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Leads from the US were soft as the flash manufacturing read came in below the medium consensus, but remained well above expansion as the Nasdaq was slammed with biotech stocks punished.
It was also interesting to note the slide on the CAC and the DAX in overnight trade, despite the fact France snapped out of 13- straight months of contraction in manufacturing and German manufacturing remaining in expansion for the ninth consecutive month. The figures did push the EUR north to that uncomfortably high level that gives Mario Draghi a headache. At $1.382 the EUR once again puts the variable inflation and deflation throughout the region on notice, and could see growth slowing once more.
Asia has seen little to really excite the markets, with most trading sideways. There are street rumours coming out of China that the PBoC is looking to drain ¥46 billion in the form of 28 day repos, with a rate of 4% in the very immediate future. Considering the fixing rate was once again moved higher to CNY6.1428 from CNY6.1452 yesterday, and CNY6.1475 on Friday, it has to be suggested that maybe the pair has turned a corner and maybe the PBoC is holding tight on its reform agenda to allow reasonable movements. Cash rates have stabilised and corporate demand for debt still remains; despite the events of the past few weeks this is a positive development.
The counter to this however is a former PBoC adviser stating clearly during an address that ‘China won’t repeat its ¥4 trillion stimulus program’, which may mean the PBoC might have to get inventive as to how it looks to stimulate domestic demand or moderate the volume of funds.
The most interesting developments from the market during the Asian session have come from commodities and currencies.
There has been relatively low news on the floors during the Asian session, yet over a 20 minute period the AUD moved through a 30 point range from 0.91260 to 0.91564. Broker gossip suggests several large short stops were trigger at 0.9134, which tripped further stops at 0.9141 leading to a run on.
The Teflon-like nature of the AUD is very interesting, as there is a complete breakdown of fundamentals around the currency. So far this year iron ore has lost 19.6%, copper is off 14.3% and coal is down 15.8%; three of the four largest commodity exports from Australia. Yet AUD/USD is up 2.4% year-to-date and is touching three-month highs.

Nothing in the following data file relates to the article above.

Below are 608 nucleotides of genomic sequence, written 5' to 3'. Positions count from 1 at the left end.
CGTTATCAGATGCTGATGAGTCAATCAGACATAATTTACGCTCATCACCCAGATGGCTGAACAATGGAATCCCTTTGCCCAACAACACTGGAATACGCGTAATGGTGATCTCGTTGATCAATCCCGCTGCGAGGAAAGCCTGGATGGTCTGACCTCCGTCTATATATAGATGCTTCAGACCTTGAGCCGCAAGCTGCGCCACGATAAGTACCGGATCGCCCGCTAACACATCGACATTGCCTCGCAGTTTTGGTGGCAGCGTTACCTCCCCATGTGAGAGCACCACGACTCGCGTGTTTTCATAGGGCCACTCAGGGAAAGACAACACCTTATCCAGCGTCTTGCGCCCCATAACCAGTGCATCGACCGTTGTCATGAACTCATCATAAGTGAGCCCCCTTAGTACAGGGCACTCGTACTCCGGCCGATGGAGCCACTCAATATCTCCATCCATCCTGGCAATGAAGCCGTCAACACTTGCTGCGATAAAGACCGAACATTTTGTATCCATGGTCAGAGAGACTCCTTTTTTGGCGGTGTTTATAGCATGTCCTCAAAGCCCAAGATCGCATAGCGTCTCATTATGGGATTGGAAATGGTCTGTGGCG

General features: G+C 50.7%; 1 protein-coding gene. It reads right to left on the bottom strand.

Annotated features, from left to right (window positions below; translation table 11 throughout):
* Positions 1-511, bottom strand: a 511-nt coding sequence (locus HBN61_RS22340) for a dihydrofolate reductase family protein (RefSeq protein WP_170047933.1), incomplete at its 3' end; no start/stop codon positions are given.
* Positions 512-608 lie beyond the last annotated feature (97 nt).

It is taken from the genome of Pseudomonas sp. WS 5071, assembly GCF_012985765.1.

This does illustrate that domestic policies are decoupling the AUD from its traditional fundamental play as a commodity currency. However, those fundamentals may be still affecting the pair as iron ore futures skyrocket. The rebar futures have hit an intraday day record up move, adding 4% (previous record of 2.3%); the question then becomes is the earlier stimulus from infrastructure projects already taking effect?
Gold is the other major development losing 2% overnight and it continues to breakdown. The precious metal moved through the key resistance level of US$1320 an ounce with relative ease, despite the fact that the USD saw weakness overnight and China growth concerns were raised. Gold is facing headwinds from the improvement in environments across the US economic spectrum and the dying down of the Crimean crisis; the relief rally looks over and the next level at US$1300 an ounce looks firmly in bear traders’ sights.
Turning to trade in Europe tonight and all eyes remain fixed on CPI with the release of core CPI in the UK. With Mark Carney categorically turning the rate cut switch off, sign of inflation will see the GBP higher against most major pairs, as the UK could become the second G10 economy to move on rates post the GFC.